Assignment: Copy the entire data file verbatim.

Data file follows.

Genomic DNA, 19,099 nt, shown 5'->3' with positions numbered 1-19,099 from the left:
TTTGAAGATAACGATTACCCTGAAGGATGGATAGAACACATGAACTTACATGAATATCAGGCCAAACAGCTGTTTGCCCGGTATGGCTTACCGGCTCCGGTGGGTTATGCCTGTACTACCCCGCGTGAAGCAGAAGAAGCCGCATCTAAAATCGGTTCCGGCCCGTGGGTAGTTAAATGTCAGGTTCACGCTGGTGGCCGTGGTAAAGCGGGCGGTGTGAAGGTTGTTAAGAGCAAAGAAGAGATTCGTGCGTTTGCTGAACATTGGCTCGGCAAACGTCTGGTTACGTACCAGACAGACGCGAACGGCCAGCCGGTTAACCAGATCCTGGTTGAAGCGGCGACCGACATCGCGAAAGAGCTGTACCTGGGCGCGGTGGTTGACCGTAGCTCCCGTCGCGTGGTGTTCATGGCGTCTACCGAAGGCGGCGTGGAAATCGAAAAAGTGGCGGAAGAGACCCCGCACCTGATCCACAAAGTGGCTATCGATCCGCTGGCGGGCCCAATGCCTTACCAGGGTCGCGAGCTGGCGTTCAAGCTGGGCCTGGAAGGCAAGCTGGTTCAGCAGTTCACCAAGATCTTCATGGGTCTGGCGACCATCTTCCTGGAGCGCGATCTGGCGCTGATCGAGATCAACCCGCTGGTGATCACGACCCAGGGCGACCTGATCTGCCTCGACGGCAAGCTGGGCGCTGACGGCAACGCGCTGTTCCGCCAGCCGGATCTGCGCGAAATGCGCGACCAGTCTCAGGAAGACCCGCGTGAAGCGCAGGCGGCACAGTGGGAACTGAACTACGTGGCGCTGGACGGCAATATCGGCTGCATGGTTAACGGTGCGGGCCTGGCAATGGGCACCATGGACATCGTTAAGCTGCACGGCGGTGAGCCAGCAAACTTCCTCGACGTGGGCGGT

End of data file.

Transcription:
Genomic DNA, 19,099 nt, shown 5'->3' with positions numbered 1-19,099 from the left:
TTTGAAGATAACGATTACCCTGAAGGATGGATAGAACACATGAACTTACATGAATATCAGGCCAAACAGCTGTTTGCCCGGTATGGCTTACCGGCTCCGGTGGGTTATGCCTGTACTACCCCGCGTGAAGCAGAAGAAGCCGCATCTAAAATCGGTTCCGGCCCGTGGGTAGTTAAATGTCAGGTTCACGCTGGTGGCCGTGGTAAAGCGGGCGGTGTGAAGGTTGTTAAGAGCAAAGAAGAGATTCGTGCGTTTGCTGAACATTGGCTCGGCAAACGTCTGGTTACGTACCAGACAGACGCGAACGGCCAGCCGGTTAACCAGATCCTGGTTGAAGCGGCGACCGACATCGCGAAAGAGCTGTACCTGGGCGCGGTGGTTGACCGTAGCTCCCGTCGCGTGGTGTTCATGGCGTCTACCGAAGGCGGCGTGGAAATCGAAAAAGTGGCGGAAGAGACCCCGCACCTGATCCACAAAGTGGCTATCGATCCGCTGGCGGGCCCAATGCCTTACCAGGGTCGCGAGCTGGCGTTCAAGCTGGGCCTGGAAGGCAAGCTGGTTCAGCAGTTCACCAAGATCTTCATGGGTCTGGCGACCATCTTCCTGGAGCGCGATCTGGCGCTGATCGAGATCAACCCGCTGGTGATCACGACCCAGGGCGACCTGATCTGCCTCGACGGCAAGCTGGGCGCTGACGGCAACGCGCTGTTCCGCCAGCCGGATCTGCGCGAAATGCGCGACCAGTCTCAGGAAGACCCGCGTGAAGCGCAGGCGGCACAGTGGGAACTGAACTACGTGGCGCTGGACGGCAATATCGGCTGCATGGTTAACGGTGCGGGCCTGGCAATGGGCACCATGGACATCGTTAAGCTGCACGGCGGTGAGCCAGCAAACTTCCTCGACGTGGGCGGT